Bosnia and Migration

Asian migrants camp on the road in the vicinity of Maljevac border crossing with neighboring Croatia, near Northern-Bosnian town of Velika Kladusa/ Photo: ELVIS BARUKCIC/AFP/Getty Images

More than 7,000 people reside in seven official migrant camps run by IOM in the country, of which Krajina itself consists house nearly 7000 in the five camps set up in its town centres. Out of those five camps, Bira was the place from where the authorities were keen to get rid of the camp or shutting down the camp. The camp in Bira accounts for over a half of the overall reception capacities available to migrants in Bosnia.

The Bosnian authorities were provided with 60 million euros as emergency fund mainly for the IOM-run camps.

Bosnia couldn’t completely recover from it’s 1992-95 war, was unable to cope up with the thousands of Europe-bound migrants three years ago as other nations closed their borders and disrupted migration paths through the Balkans.

Krajina was also favourable for the migrants as it shares a highly porous 1,000-kilometer border with Croatia, making it a gateway towards the continent’s prosperous heartlands further in the north and west.

Many who have been thrown out by the local authorities and had to be on their own filled remote woods, abandoned buildings and roadside edges with makeshift camps as they were homeless and had to fend for themselves in desolate areas.

The UN run migrant camps in town centres were being emptied by the authorities and are being moved to a more crowded facility. As the cold season is arriving, the new facilities are out of winter equipments or else the migrants are left to be on their own in the woods.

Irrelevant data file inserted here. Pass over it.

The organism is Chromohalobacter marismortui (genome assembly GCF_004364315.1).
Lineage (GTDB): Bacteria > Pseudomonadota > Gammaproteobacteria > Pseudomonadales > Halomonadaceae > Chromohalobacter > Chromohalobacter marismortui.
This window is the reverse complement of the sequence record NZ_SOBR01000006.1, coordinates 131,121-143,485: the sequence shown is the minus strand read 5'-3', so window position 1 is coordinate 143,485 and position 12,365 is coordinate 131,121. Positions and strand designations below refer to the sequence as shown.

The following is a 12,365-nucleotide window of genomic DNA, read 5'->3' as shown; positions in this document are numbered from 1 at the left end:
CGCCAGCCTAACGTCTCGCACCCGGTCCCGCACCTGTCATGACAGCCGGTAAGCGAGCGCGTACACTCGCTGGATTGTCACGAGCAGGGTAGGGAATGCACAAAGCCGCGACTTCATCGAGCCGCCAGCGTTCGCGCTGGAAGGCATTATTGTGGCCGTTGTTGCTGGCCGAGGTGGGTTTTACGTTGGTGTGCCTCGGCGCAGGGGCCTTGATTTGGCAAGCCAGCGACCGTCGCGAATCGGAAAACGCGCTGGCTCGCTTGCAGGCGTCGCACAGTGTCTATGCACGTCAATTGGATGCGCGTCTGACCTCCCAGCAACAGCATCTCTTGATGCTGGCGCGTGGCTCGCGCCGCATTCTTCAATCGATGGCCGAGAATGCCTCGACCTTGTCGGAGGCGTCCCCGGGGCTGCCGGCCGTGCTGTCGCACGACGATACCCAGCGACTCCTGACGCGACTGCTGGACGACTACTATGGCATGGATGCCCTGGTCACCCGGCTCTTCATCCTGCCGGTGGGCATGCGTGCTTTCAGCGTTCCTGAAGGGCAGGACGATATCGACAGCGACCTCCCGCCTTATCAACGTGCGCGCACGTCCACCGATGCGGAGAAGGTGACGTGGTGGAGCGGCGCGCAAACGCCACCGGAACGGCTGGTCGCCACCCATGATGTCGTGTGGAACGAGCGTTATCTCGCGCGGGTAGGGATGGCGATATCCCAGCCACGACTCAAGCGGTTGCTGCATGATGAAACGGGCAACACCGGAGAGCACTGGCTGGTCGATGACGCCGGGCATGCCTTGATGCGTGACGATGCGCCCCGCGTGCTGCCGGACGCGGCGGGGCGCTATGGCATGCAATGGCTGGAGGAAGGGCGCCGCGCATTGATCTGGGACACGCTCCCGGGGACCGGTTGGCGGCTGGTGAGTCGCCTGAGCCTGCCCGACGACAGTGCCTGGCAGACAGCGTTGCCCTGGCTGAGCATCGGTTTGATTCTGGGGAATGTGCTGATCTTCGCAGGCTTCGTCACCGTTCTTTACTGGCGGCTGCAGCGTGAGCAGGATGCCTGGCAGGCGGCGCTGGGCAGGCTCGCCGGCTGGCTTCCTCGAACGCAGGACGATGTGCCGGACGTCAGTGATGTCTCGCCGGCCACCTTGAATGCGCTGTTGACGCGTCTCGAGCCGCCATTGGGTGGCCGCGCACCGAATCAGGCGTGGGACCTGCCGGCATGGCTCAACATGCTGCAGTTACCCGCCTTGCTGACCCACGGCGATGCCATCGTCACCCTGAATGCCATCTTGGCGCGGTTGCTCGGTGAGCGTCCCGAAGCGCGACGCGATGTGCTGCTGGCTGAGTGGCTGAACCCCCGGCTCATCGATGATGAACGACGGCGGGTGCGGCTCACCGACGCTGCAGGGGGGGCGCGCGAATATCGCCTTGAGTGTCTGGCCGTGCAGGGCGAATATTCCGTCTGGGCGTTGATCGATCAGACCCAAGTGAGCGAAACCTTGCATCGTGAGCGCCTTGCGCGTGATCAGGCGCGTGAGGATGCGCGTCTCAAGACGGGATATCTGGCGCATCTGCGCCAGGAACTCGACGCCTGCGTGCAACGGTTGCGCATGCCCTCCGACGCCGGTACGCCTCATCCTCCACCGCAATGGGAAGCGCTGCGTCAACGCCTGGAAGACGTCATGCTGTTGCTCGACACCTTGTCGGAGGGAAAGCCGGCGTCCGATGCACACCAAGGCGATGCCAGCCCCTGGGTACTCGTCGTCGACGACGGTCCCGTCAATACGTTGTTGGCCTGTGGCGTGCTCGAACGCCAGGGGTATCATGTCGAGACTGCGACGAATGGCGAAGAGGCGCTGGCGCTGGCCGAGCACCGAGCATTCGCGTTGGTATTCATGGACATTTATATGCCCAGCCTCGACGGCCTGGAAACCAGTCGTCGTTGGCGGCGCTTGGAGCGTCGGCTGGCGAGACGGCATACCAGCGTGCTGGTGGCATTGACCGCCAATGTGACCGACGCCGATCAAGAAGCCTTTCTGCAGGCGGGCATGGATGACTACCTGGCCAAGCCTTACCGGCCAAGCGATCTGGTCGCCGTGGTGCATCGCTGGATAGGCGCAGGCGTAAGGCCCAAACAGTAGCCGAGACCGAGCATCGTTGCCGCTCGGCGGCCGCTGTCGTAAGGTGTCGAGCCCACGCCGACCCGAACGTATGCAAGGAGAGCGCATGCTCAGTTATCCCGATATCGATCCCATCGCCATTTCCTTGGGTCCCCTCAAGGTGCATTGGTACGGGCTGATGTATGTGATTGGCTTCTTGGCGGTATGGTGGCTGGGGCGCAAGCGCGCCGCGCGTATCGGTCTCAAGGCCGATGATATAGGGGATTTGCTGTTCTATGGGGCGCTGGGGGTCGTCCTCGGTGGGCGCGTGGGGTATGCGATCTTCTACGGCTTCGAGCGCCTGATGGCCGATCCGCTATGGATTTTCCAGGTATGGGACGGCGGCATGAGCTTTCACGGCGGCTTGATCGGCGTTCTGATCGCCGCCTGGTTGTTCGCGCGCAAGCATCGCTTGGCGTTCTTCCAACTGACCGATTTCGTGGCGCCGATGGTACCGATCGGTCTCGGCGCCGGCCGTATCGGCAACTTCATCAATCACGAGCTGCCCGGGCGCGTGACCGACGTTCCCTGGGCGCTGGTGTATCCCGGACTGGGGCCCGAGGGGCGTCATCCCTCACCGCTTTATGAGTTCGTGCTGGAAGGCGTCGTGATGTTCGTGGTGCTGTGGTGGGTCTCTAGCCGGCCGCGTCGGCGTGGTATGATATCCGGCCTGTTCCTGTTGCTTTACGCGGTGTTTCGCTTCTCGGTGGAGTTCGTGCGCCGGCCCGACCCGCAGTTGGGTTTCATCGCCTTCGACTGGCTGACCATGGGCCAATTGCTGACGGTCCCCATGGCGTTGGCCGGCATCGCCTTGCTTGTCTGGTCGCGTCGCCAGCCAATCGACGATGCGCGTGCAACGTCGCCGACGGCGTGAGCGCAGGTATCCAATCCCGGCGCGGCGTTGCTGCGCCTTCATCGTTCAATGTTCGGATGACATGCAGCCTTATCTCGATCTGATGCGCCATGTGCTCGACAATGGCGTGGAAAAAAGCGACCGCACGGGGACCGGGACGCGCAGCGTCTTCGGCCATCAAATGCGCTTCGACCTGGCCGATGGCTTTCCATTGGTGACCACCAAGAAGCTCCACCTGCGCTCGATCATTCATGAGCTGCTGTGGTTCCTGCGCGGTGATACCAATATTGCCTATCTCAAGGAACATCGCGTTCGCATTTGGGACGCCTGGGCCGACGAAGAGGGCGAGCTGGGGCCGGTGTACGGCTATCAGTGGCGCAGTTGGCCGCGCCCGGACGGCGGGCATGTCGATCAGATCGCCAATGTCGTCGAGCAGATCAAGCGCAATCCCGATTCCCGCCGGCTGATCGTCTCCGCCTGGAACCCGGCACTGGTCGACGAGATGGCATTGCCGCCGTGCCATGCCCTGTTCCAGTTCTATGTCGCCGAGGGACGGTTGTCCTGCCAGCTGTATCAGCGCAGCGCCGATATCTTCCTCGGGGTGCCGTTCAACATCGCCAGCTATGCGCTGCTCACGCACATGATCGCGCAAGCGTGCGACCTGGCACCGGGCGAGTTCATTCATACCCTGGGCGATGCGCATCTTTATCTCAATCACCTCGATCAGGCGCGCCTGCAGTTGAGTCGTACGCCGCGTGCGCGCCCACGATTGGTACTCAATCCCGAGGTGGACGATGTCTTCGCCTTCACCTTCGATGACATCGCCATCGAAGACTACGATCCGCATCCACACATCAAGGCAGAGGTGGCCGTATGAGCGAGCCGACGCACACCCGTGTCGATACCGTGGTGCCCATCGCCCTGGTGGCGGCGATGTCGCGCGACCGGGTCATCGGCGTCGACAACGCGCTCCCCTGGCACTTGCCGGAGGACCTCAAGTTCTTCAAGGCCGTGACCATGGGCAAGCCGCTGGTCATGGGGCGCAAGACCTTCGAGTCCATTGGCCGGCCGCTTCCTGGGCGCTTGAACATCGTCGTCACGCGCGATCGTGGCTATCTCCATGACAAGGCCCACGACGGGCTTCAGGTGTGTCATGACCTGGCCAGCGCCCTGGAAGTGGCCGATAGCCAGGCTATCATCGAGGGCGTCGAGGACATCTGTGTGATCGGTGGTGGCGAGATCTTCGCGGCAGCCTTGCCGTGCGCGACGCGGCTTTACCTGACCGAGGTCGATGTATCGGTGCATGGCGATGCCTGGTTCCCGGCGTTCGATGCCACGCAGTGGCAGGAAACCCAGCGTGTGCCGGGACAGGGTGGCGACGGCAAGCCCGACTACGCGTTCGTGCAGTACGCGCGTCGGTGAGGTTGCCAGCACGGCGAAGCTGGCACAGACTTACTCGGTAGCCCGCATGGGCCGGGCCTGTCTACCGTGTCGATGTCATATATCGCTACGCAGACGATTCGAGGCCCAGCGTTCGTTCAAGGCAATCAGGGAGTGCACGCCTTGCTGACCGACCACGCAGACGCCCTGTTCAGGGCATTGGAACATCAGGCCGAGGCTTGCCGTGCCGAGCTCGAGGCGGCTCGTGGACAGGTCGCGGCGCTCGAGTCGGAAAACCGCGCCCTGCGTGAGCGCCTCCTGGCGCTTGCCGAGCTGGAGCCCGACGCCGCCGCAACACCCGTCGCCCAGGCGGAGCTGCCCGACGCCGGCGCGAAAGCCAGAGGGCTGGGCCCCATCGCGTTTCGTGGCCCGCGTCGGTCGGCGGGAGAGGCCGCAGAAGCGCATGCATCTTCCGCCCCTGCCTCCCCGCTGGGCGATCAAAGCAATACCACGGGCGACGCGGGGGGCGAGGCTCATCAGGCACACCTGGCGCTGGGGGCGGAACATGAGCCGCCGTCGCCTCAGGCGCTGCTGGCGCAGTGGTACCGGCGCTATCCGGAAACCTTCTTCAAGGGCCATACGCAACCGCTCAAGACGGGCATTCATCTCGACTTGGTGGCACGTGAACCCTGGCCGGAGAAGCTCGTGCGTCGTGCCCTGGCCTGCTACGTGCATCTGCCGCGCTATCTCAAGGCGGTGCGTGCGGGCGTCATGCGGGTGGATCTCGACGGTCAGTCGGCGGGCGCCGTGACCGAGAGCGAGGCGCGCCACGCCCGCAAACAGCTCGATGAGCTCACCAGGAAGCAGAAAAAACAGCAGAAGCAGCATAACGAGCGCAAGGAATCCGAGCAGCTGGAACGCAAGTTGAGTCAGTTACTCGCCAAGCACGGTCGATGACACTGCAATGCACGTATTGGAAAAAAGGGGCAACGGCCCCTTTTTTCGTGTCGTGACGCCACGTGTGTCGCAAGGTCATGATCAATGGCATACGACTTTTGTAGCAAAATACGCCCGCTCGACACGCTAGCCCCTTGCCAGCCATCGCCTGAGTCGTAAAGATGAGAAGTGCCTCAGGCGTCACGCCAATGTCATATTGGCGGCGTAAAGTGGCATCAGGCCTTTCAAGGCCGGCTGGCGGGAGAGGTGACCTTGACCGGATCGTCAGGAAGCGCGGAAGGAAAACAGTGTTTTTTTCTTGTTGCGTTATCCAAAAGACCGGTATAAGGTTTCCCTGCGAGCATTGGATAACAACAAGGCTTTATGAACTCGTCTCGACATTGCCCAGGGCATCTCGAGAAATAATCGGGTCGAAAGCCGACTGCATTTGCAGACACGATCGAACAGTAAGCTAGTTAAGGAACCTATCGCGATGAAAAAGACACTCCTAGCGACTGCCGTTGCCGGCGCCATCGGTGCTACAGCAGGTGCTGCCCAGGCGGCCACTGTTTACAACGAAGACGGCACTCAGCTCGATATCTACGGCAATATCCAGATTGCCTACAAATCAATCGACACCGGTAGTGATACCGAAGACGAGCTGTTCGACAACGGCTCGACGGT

Out of every four migrant, one lives a homeless life in Bosnia. Nearly 10,000 are stuck within the small Balkan country’s borders since the other countries sealed their borders.

A several hundred people were evicted by the police from the Bira camp on wednesday last week by the local authorities in the town of Bihac. Mostly young men were bussed from the town of Bihac in the north-western Krajina region to a remote camp, which seems to be already full.

“the crowded tent camp, set up in April, might soon be forced to close. “ – Peter Van der Auweraert of the United Nations migration agency, IOM told the Associated Press.

‘The camp is only for summer weather conditions,’ he said. “In the next few days, Krajina authorities plan to empty a second camp of its 700 residents. It’s unclear where they will be sent.”

The local authorities of Krajina accuse the poorer parts of the country due to not being able to provide or help out in the lingering migration issue.

The views and opinions expressed in this article are those of the author and do not necessarily reflect the views of The Kootneeti Team

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Ritankar Mallick

Ritankar Mallick is a Former Journalism Intern at The Kootneeti

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